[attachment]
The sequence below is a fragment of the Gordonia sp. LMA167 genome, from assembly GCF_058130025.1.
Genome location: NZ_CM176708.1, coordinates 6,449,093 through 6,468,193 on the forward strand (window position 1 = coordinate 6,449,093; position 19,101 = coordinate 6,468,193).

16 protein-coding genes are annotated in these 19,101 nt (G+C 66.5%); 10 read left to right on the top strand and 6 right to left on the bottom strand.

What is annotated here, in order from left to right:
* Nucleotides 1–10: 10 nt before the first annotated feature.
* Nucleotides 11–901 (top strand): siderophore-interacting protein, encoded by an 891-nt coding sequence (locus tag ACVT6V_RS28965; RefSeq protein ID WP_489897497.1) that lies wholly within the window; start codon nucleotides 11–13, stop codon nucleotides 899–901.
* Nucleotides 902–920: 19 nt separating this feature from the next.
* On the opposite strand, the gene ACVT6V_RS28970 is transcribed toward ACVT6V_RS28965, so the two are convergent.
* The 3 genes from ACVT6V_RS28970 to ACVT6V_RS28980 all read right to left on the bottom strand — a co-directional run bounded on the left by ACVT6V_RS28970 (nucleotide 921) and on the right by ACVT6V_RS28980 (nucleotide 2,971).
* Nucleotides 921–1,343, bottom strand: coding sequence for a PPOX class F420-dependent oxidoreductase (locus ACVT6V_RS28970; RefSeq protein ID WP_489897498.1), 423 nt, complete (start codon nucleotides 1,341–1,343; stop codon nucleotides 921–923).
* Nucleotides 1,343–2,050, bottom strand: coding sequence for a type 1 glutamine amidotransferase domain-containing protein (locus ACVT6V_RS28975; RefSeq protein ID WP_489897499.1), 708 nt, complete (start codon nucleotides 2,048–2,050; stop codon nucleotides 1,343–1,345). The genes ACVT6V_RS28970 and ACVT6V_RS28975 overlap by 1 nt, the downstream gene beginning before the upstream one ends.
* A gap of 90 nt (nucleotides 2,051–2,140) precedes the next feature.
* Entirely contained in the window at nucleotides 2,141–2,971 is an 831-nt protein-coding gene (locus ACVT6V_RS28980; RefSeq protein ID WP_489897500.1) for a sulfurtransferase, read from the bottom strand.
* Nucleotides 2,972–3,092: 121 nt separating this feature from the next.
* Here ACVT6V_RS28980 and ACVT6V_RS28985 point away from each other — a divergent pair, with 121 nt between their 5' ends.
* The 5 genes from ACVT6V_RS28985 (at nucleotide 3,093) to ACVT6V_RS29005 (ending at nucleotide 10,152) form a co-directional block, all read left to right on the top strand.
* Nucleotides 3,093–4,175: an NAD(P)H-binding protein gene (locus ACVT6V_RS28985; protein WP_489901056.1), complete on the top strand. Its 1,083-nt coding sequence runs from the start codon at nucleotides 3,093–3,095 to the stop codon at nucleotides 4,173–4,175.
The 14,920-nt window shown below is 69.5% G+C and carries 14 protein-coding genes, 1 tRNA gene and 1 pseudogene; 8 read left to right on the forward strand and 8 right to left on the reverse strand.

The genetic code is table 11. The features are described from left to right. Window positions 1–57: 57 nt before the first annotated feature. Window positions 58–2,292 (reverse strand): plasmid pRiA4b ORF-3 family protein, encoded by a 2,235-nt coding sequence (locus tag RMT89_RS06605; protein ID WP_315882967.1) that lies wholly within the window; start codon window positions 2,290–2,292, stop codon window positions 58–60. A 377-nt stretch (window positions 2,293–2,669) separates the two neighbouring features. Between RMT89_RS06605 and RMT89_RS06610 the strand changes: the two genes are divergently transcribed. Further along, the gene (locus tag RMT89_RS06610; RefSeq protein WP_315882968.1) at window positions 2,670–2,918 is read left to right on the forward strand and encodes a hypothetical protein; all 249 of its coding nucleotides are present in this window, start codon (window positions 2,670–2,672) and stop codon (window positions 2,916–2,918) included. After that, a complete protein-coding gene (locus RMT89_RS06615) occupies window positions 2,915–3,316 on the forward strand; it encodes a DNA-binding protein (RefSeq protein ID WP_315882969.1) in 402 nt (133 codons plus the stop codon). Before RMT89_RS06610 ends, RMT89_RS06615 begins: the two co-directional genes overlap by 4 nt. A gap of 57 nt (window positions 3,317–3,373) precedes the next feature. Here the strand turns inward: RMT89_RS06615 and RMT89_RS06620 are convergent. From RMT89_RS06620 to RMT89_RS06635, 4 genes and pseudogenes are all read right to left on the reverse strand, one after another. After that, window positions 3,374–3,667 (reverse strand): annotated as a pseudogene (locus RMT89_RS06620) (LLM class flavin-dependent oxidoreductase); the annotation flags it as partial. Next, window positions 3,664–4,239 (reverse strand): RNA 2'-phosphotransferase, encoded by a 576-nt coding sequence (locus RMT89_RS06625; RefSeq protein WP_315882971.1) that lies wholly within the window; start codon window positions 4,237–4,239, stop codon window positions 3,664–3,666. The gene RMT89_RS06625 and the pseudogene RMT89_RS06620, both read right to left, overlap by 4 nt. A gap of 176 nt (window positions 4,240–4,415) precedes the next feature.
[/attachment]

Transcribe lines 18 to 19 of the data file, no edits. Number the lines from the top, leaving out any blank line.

The 14,920-nt window shown below is 69.5% G+C and carries 14 protein-coding genes, 1 tRNA gene and 1 pseudogene; 8 read left to right on the forward strand and 8 right to left on the reverse strand.

The genetic code is table 11. The features are described from left to right. Window positions 1–57: 57 nt before the first annotated feature. Window positions 58–2,292 (reverse strand): plasmid pRiA4b ORF-3 family protein, encoded by a 2,235-nt coding sequence (locus tag RMT89_RS06605; protein ID WP_315882967.1) that lies wholly within the window; start codon window positions 2,290–2,292, stop codon window positions 58–60. A 377-nt stretch (window positions 2,293–2,669) separates the two neighbouring features. Between RMT89_RS06605 and RMT89_RS06610 the strand changes: the two genes are divergently transcribed. Further along, the gene (locus tag RMT89_RS06610; RefSeq protein WP_315882968.1) at window positions 2,670–2,918 is read left to right on the forward strand and encodes a hypothetical protein; all 249 of its coding nucleotides are present in this window, start codon (window positions 2,670–2,672) and stop codon (window positions 2,916–2,918) included. After that, a complete protein-coding gene (locus RMT89_RS06615) occupies window positions 2,915–3,316 on the forward strand; it encodes a DNA-binding protein (RefSeq protein ID WP_315882969.1) in 402 nt (133 codons plus the stop codon). Before RMT89_RS06610 ends, RMT89_RS06615 begins: the two co-directional genes overlap by 4 nt. A gap of 57 nt (window positions 3,317–3,373) precedes the next feature. Here the strand turns inward: RMT89_RS06615 and RMT89_RS06620 are convergent. From RMT89_RS06620 to RMT89_RS06635, 4 genes and pseudogenes are all read right to left on the reverse strand, one after another. After that, window positions 3,374–3,667 (reverse strand): annotated as a pseudogene (locus RMT89_RS06620) (LLM class flavin-dependent oxidoreductase); the annotation flags it as partial. Next, window positions 3,664–4,239 (reverse strand): RNA 2'-phosphotransferase, encoded by a 576-nt coding sequence (locus RMT89_RS06625; RefSeq protein WP_315882971.1) that lies wholly within the window; start codon window positions 4,237–4,239, stop codon window positions 3,664–3,666. The gene RMT89_RS06625 and the pseudogene RMT89_RS06620, both read right to left, overlap by 4 nt. A gap of 176 nt (window positions 4,240–4,415) precedes the next feature.